There has been an explosion in health apps. Patients are using them for weight loss, calorie counting, exercise monitoring, ovulation calculation and for many other health needs. But to truly integrate the concept of health apps in the health care system healthcare providers will need to get involved. There is discussion in the health IT world lately regarding physician adoption of technology specifically mobile health apps, electronic record systems and patient portals. Doctors have now been plugged into the equation for technological innovation. This represents a paradigm shift for doctors. Life was much simpler when all we had was a pager and a stethoscope.
On the other hand, incorporating new innovation is nothing new for doctors. Physicians are constantly exposed to innovation. We are approached with new medications, new surgical devices, new equipment and new lab tests. Frequently, doctors are pitched a new product and have to decide whether to integrate it into practice or to pass for now. With medications, medical devices and lab tests the decision to accept and adopt is complex. It involves analyzing safety, efficacy, cost and other factors.
Some physicians have the early adopter mentality. At home, we are the first to buy the latest iPhone (even though our current one works fine). We also rush out and buy a 3D television. Early adopters are the first to try a new surgical technique. Other physicians are more likely to wait and view the success or failures of the early adopters before deciding to jump in.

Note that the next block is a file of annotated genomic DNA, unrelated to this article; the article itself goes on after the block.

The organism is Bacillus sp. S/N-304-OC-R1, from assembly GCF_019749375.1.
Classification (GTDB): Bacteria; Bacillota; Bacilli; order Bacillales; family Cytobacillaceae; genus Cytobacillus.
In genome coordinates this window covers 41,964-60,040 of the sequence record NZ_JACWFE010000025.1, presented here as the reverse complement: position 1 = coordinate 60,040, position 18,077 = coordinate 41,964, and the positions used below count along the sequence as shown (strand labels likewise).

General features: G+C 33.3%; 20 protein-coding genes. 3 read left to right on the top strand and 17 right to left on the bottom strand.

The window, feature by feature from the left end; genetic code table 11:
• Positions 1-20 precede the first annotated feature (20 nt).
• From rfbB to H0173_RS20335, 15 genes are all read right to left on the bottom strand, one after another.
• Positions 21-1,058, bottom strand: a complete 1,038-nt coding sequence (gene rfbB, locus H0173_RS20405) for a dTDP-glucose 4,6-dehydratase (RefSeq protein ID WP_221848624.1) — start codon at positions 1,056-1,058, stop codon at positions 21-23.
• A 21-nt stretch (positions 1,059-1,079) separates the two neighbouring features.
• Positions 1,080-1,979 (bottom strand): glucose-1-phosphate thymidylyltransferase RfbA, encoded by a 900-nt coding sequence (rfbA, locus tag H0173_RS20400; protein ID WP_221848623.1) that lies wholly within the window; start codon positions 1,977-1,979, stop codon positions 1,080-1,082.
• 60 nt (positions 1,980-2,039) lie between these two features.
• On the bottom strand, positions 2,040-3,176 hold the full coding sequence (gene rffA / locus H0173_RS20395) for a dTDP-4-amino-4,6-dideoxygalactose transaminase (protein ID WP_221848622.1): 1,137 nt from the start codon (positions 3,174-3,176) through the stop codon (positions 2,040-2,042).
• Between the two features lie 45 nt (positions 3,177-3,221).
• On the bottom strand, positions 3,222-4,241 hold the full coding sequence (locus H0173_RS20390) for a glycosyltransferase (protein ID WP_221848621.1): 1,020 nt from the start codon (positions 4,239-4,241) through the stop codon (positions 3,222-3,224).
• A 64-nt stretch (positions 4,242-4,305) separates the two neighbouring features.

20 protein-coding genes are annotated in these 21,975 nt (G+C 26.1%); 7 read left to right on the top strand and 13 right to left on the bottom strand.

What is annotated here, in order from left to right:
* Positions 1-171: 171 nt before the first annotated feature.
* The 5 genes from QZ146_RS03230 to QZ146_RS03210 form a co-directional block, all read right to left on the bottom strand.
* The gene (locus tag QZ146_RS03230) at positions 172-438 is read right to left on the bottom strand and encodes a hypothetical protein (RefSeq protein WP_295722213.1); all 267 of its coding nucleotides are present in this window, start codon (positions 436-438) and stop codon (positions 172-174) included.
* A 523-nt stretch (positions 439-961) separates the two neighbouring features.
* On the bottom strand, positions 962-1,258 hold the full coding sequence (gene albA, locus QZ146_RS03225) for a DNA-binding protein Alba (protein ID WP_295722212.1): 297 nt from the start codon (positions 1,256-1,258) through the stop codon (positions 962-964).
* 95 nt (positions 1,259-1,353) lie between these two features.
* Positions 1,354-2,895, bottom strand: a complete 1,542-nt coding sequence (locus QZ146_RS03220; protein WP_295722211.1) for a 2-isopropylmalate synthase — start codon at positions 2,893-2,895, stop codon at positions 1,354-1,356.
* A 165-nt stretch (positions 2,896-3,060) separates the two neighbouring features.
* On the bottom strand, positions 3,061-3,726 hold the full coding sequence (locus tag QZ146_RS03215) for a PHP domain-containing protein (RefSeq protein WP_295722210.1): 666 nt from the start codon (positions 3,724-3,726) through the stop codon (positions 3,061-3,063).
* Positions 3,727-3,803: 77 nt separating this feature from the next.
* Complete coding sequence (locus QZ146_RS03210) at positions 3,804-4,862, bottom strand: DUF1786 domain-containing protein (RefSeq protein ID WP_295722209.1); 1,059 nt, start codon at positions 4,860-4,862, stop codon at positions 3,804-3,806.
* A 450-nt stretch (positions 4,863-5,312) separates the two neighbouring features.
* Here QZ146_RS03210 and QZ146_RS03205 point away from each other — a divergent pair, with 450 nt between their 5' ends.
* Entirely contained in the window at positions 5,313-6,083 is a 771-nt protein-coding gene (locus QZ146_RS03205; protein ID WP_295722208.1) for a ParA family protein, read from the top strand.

In many ways physicians are already leading the way in mobile health. The majority of doctors are using smart phone and physicians are early adopters of the iPad. Physicians are using apps clinically within the daily workflow. I use Airstrip OB daily to monitor my patients in labor and Epocrates to check medications. Using medical apps has gone mainstream and health apps are flooding the market. This trend will continue as the internet itself moves from the laptop to mobile. We know physicians will use health apps but will they prescribe apps to their patients as a direct part of patient care?
It is very important that app developers understand the physician mindset if you expect us to use apps and to recommend your product to patients. We will not utilize or recommend a health app just because it is cool or just because we can. Adoption is unlikely to be based on cost, efficacy and safety. Your app needs to meet two simple criteria. First, the app needs to make physician’s lives easier. Second, it needs to make the care we provide our patients better.
Currently I prescribe a few in clinical practice. I suggest Tweetwhatyoueat for weight loss. I like iPregnancy for my pregnant patients. I suggest HealthTap for access to physician driven health information (disclosure: I am Medical Director of HealthTap).
So will physicians recommend apps to patients? Absolutely! Give us something worthwhile and we will be all over it. We ask very little in return – make our lives easier and make the care we provide better.
Jeff Livingston is an obstetrician-gynecologist at MacArthur OB/GYN, also on Facebook. He can be reached on Twitter @macobgyn.
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